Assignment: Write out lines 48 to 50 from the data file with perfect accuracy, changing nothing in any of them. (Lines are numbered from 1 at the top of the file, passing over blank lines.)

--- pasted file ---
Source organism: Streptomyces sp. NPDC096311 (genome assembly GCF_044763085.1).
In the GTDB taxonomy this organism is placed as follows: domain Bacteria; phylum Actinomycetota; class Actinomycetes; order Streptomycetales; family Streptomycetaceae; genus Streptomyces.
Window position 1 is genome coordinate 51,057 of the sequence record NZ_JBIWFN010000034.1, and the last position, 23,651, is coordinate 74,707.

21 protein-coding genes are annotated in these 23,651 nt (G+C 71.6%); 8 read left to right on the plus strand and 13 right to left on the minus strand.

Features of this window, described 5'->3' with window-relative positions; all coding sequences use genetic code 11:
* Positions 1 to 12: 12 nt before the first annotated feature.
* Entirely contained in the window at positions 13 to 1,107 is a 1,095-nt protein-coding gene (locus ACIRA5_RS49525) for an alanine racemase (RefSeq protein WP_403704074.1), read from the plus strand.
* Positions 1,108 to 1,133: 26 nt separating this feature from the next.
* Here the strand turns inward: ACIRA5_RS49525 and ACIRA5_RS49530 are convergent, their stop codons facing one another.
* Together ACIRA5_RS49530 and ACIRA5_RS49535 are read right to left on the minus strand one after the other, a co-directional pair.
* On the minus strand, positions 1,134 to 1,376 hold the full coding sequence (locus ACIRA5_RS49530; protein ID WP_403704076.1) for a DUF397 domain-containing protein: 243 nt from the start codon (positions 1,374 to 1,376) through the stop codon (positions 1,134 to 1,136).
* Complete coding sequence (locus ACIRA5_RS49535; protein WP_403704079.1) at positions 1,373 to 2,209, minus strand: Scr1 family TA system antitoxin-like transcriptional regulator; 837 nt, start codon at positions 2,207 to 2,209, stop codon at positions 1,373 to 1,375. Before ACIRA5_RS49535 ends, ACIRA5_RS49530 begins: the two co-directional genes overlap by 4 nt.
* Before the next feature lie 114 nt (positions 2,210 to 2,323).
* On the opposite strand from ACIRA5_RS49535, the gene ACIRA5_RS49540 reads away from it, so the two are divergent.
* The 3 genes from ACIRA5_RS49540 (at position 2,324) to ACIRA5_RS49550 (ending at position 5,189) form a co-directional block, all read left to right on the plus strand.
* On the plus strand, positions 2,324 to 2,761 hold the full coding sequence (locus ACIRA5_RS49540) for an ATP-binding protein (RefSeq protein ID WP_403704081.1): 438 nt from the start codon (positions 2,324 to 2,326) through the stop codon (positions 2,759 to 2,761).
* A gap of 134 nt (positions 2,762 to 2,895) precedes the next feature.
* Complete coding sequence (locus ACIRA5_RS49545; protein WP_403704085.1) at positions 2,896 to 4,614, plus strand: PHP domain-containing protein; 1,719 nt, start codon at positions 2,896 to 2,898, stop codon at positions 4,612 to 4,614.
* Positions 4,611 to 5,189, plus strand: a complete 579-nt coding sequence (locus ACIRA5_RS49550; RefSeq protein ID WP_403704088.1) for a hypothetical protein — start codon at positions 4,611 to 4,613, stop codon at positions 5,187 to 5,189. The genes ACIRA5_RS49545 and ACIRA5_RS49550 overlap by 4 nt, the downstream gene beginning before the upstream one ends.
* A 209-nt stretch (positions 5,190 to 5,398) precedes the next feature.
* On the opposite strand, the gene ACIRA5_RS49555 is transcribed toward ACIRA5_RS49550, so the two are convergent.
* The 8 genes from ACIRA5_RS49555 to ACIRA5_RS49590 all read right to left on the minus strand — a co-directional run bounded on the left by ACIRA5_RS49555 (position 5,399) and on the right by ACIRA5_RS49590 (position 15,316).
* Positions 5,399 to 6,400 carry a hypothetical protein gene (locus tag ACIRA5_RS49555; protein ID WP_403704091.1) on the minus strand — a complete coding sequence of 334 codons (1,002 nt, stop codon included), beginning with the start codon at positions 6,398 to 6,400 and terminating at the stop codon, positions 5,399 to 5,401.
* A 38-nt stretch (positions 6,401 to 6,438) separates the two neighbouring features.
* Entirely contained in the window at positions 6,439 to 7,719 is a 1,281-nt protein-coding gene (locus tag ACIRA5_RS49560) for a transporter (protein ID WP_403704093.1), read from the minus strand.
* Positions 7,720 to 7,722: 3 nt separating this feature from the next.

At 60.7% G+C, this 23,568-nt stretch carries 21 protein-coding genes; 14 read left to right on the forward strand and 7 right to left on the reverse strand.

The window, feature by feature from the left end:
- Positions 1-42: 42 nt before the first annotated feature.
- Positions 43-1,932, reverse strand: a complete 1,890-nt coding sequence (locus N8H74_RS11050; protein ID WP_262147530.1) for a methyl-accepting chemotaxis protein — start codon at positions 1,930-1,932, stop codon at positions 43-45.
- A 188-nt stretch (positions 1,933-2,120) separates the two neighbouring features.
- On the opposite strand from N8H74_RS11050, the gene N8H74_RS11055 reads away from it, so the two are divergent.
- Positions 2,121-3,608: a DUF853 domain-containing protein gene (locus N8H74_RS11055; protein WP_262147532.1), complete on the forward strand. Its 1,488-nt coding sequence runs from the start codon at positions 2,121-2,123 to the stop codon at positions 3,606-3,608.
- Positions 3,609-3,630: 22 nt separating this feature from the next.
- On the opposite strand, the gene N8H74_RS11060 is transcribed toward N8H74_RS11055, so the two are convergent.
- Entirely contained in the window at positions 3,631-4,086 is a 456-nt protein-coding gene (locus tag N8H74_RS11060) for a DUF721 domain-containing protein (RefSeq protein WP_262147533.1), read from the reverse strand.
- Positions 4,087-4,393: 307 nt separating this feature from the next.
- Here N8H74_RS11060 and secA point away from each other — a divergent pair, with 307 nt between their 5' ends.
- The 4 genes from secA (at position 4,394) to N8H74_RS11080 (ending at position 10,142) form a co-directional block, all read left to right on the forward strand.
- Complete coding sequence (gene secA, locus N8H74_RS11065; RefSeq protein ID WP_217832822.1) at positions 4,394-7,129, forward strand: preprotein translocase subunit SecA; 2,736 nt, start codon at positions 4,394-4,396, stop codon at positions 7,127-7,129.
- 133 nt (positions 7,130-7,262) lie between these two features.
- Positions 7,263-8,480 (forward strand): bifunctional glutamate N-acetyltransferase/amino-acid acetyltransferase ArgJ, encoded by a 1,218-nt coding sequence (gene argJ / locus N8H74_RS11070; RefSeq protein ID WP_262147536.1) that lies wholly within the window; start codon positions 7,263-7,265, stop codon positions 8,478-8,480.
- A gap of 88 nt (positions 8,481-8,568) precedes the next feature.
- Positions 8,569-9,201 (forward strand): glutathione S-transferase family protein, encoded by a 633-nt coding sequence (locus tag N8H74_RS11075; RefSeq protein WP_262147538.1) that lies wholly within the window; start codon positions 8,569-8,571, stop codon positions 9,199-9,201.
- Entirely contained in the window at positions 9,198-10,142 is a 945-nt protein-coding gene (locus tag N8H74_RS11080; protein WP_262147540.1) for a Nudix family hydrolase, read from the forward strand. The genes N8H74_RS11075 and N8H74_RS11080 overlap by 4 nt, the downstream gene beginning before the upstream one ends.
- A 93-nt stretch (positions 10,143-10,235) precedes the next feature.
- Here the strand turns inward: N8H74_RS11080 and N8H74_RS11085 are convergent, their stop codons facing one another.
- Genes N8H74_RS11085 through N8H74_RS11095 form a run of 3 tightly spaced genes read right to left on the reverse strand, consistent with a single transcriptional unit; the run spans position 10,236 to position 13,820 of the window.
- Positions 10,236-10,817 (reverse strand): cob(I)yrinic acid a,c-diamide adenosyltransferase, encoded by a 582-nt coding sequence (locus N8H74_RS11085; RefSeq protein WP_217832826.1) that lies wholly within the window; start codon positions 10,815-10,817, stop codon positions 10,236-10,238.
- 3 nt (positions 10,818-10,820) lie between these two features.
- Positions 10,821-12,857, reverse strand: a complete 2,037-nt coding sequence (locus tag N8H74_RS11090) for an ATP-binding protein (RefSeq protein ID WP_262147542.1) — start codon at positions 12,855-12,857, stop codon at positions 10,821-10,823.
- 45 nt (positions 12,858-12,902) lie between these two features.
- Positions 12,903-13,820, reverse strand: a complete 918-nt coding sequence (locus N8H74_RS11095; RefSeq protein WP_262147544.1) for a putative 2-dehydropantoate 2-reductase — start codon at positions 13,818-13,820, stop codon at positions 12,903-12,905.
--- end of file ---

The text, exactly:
- Genes N8H74_RS11085 through N8H74_RS11095 form a run of 3 tightly spaced genes read right to left on the reverse strand, consistent with a single transcriptional unit; the run spans position 10,236 to position 13,820 of the window.
- Positions 10,236-10,817 (reverse strand): cob(I)yrinic acid a,c-diamide adenosyltransferase, encoded by a 582-nt coding sequence (locus N8H74_RS11085; RefSeq protein WP_217832826.1) that lies wholly within the window; start codon positions 10,815-10,817, stop codon positions 10,236-10,238.
- 3 nt (positions 10,818-10,820) lie between these two features.